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Henry Louis Gehrig was born on June 19, 1903 in New York, New York. His parents were German immigrants who came to New York in 1900. Gehrig was a star on the Commerce High School baseball team in Manhattan. His senior year, Commerce won the city championship and went to Chicago to play Lane Tech at Wrigley Field. Gehrig hit a grad slam to assist Commerce in a 12-6 victory. At Columbia University, Gehrig was a star baseball player although he originally attended college on a football scholarship. John McGraw of the New York Giants illegally signed Gehrig off the Columbia campus to have him play under an assumed name for a Hartford minor league club in 1921. Gehrig was still attending Columbia so once the ruse was discovered his contract was cancelled.

New York Yankee scout Paul Krichell gave Gehrig a $1500 bonus and a salary of $3000 to sign with the Yankees in June of 1923. The Yankees had an agreement with Hartford of the Eastern League so Gehrig played for Hartford in 1923 and 1924 and finished each season with the Yankees. He became a permanent Yankee in 1925 after swinging an impressive bat during spring training.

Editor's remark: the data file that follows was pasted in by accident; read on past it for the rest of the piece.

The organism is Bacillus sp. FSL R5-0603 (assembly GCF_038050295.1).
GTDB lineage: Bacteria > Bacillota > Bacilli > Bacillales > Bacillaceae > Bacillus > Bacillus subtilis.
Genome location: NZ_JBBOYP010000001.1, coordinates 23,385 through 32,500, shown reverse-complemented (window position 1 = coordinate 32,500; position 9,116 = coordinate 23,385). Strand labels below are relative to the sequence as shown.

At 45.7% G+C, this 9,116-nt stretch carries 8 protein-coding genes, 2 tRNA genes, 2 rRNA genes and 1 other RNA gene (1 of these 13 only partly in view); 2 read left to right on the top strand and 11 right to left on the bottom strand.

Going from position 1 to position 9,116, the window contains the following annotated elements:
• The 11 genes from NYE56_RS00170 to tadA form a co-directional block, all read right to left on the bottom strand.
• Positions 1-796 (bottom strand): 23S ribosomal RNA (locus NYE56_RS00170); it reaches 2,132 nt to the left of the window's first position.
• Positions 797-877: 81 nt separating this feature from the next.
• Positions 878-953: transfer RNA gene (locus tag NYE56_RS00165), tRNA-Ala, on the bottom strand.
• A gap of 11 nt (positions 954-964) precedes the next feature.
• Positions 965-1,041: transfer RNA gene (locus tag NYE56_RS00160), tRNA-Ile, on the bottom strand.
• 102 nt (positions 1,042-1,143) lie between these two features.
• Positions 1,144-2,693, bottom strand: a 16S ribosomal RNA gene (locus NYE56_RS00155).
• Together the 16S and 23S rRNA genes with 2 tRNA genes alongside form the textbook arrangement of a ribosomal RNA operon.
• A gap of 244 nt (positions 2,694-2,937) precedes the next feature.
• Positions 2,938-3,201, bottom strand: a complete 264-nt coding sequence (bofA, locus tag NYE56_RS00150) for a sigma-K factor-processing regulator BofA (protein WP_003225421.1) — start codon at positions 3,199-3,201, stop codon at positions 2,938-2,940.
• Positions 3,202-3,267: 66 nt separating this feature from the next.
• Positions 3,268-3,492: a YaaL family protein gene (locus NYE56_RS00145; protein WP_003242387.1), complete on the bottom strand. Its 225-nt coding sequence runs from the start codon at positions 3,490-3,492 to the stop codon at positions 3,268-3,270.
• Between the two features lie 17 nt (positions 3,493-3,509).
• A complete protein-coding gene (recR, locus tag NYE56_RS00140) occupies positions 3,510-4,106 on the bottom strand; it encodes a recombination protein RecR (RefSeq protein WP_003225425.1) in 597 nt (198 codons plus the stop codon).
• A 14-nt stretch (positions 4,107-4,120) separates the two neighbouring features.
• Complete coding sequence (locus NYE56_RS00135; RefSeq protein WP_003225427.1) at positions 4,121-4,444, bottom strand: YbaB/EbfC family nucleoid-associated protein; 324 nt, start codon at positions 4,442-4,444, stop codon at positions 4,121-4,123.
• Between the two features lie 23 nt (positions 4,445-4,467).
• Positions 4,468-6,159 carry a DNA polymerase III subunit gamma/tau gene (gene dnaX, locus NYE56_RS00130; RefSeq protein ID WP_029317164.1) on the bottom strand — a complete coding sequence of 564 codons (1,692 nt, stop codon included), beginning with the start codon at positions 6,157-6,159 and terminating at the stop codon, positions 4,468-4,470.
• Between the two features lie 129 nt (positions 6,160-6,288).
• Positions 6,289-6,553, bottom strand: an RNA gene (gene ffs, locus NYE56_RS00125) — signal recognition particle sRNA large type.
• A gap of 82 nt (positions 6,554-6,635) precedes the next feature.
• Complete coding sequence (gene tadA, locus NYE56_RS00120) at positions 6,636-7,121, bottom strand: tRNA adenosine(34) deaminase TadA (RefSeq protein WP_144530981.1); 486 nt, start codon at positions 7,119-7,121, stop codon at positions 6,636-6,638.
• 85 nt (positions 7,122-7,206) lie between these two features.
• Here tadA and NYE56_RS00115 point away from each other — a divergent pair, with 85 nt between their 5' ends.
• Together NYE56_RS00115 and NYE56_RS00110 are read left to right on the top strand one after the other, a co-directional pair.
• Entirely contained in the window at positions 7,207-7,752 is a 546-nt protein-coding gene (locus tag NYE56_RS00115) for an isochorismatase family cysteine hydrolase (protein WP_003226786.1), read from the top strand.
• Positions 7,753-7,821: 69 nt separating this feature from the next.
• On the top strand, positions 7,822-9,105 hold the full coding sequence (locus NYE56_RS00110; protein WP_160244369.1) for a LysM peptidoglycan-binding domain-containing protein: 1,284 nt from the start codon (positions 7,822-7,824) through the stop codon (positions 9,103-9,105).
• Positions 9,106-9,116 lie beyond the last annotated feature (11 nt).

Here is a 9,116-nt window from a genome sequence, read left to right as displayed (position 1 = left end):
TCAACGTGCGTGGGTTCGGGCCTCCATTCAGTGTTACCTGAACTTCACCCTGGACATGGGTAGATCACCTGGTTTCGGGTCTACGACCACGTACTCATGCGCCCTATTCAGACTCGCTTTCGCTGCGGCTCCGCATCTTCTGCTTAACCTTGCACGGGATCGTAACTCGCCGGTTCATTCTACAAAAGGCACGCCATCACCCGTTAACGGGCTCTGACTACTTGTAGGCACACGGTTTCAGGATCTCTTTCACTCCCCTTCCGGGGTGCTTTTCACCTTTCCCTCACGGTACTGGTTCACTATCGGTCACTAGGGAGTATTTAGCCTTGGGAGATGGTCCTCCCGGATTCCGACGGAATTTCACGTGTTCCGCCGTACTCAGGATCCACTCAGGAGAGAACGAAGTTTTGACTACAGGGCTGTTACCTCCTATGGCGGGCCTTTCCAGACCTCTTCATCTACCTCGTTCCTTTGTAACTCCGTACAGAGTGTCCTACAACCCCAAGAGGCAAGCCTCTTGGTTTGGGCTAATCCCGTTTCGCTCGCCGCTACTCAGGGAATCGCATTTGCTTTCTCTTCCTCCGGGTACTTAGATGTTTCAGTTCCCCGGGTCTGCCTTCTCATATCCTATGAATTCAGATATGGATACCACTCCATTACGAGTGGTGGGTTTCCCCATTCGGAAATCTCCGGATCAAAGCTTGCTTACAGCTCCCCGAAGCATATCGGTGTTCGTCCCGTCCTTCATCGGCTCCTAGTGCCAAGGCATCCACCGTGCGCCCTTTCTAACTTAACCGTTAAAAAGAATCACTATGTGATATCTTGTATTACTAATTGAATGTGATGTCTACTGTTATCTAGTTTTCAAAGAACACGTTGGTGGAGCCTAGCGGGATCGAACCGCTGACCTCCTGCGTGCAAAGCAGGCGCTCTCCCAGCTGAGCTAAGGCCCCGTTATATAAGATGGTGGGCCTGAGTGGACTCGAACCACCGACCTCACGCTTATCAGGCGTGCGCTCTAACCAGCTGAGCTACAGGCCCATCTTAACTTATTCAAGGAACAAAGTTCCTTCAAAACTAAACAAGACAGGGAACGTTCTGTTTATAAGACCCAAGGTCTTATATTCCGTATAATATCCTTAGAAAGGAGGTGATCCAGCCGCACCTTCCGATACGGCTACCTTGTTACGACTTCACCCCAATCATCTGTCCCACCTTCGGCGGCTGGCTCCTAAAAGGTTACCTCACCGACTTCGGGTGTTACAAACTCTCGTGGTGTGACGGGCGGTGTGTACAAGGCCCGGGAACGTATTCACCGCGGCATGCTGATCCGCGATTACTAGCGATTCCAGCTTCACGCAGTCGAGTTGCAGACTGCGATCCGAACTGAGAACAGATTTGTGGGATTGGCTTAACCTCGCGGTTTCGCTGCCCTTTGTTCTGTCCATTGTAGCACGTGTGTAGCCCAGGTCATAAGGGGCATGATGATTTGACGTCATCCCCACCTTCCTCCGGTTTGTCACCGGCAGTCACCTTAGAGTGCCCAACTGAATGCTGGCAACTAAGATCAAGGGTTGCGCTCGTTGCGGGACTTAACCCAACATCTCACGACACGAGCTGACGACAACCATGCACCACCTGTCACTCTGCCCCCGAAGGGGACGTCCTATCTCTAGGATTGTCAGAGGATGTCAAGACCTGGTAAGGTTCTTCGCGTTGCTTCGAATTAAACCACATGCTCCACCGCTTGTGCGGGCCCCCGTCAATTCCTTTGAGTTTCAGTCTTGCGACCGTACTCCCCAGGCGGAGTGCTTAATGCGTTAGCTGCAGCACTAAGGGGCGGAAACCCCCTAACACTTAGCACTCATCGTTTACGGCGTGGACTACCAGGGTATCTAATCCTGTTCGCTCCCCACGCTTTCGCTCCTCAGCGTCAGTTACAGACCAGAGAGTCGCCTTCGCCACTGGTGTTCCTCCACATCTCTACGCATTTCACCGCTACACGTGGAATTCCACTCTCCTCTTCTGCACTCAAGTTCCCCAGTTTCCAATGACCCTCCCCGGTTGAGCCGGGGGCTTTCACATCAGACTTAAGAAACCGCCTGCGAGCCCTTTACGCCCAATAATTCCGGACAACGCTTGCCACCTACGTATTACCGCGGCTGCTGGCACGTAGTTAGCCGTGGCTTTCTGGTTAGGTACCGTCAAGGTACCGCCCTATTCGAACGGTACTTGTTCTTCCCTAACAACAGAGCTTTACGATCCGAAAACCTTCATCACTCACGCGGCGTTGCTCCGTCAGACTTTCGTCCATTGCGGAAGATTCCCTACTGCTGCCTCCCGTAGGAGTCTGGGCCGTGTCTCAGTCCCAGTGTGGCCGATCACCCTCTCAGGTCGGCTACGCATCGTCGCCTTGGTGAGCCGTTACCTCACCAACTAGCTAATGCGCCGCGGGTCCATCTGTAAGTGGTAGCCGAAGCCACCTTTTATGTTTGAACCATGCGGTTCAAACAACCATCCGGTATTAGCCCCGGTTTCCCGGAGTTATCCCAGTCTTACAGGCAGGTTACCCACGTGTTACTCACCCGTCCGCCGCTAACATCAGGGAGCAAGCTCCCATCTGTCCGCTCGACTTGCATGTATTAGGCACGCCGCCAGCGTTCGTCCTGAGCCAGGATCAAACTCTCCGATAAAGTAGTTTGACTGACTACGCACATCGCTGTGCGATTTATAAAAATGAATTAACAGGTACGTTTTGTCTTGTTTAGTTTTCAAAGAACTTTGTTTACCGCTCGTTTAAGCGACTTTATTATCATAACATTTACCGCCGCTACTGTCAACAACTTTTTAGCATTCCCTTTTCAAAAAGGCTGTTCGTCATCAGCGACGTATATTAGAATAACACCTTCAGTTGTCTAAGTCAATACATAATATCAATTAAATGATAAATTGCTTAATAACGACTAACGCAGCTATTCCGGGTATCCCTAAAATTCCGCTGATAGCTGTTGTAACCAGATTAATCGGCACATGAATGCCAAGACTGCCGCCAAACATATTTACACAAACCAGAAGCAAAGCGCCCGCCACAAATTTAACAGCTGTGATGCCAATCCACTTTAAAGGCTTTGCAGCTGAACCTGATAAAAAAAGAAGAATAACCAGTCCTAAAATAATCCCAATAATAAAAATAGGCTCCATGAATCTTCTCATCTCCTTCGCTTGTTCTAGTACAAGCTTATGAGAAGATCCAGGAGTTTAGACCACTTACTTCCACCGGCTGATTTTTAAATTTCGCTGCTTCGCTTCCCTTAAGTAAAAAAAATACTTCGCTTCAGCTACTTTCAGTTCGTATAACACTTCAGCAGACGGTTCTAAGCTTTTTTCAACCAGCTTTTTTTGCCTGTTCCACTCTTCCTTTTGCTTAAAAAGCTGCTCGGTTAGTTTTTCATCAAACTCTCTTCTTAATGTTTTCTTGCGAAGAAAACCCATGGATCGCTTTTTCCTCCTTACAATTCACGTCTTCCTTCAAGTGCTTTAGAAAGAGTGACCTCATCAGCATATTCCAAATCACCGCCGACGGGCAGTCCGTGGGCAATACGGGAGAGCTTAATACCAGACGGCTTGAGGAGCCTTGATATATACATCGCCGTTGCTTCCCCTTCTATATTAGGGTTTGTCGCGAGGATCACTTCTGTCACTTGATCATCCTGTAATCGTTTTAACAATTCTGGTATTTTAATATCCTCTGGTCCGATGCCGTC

Gehrig was primarily a benchwarmer for the first part of the 1925 season. On June 1, 1925, Gehrig pinch-hit for Peewee Wanninger and the following day he filled in for regular first baseman Wally Pipp who was feeling ill. Gehrig did not come out of the starting lineup for the next fourteen years. He played 2130 consecutive games between June 1, 1925 and April 30, 1939. Gehrig continued to play despite fractured fingers, charley horses, spike wounds, back pain, sore muscles and other illnesses that came up.

On May 2, 1939, Gehrig removed himself from the starting lineup due to extreme illness. He received a standing ovation and returned to the dugout in tears. A few weeks later he was diagnosed with Amyotrophic Lateral Sclerosis, a serious and fatal disease. ALS is now widely known as Lou Gehrig's disease. Gehrig never returned to play baseball.

Gehrig's career may have been somewhat overshadowed by his famous teammates Babe Ruth and Joe DiMaggio but nevertheless he was voted the "Greatest First Baseman Ever" in 1969. While with the Yankees, he won six World Series Championships and also played on six American League All-Star teams. He won two of the American League's Most Valuable Player awards, one in 1927 and the other in 1936. On June 3, 1932 he became the first modern day slugger to hit four home runs in a single game. Gehrig was the first ever Yankee to win the prestigious Triple Crown award in 1934. He also holds the American League RBI record with 184 during 1931 season. Gehrig was elected to the Baseball Hall of Fame in 1939. His uniform #4 was retired on July 4, 1939 in front of a crowd of over 61, 800 who attended "Lou Gehrig Appreciation Day" at Yankee Stadium.

Gehrig died on June 2, 1941 in Riverdale, New York after all long and difficult battle with ALS. He was just under 3 weeks away from his 38th birthday. An urn containing his ashes was buried at Kensico Cemetery in Valhalla, New York.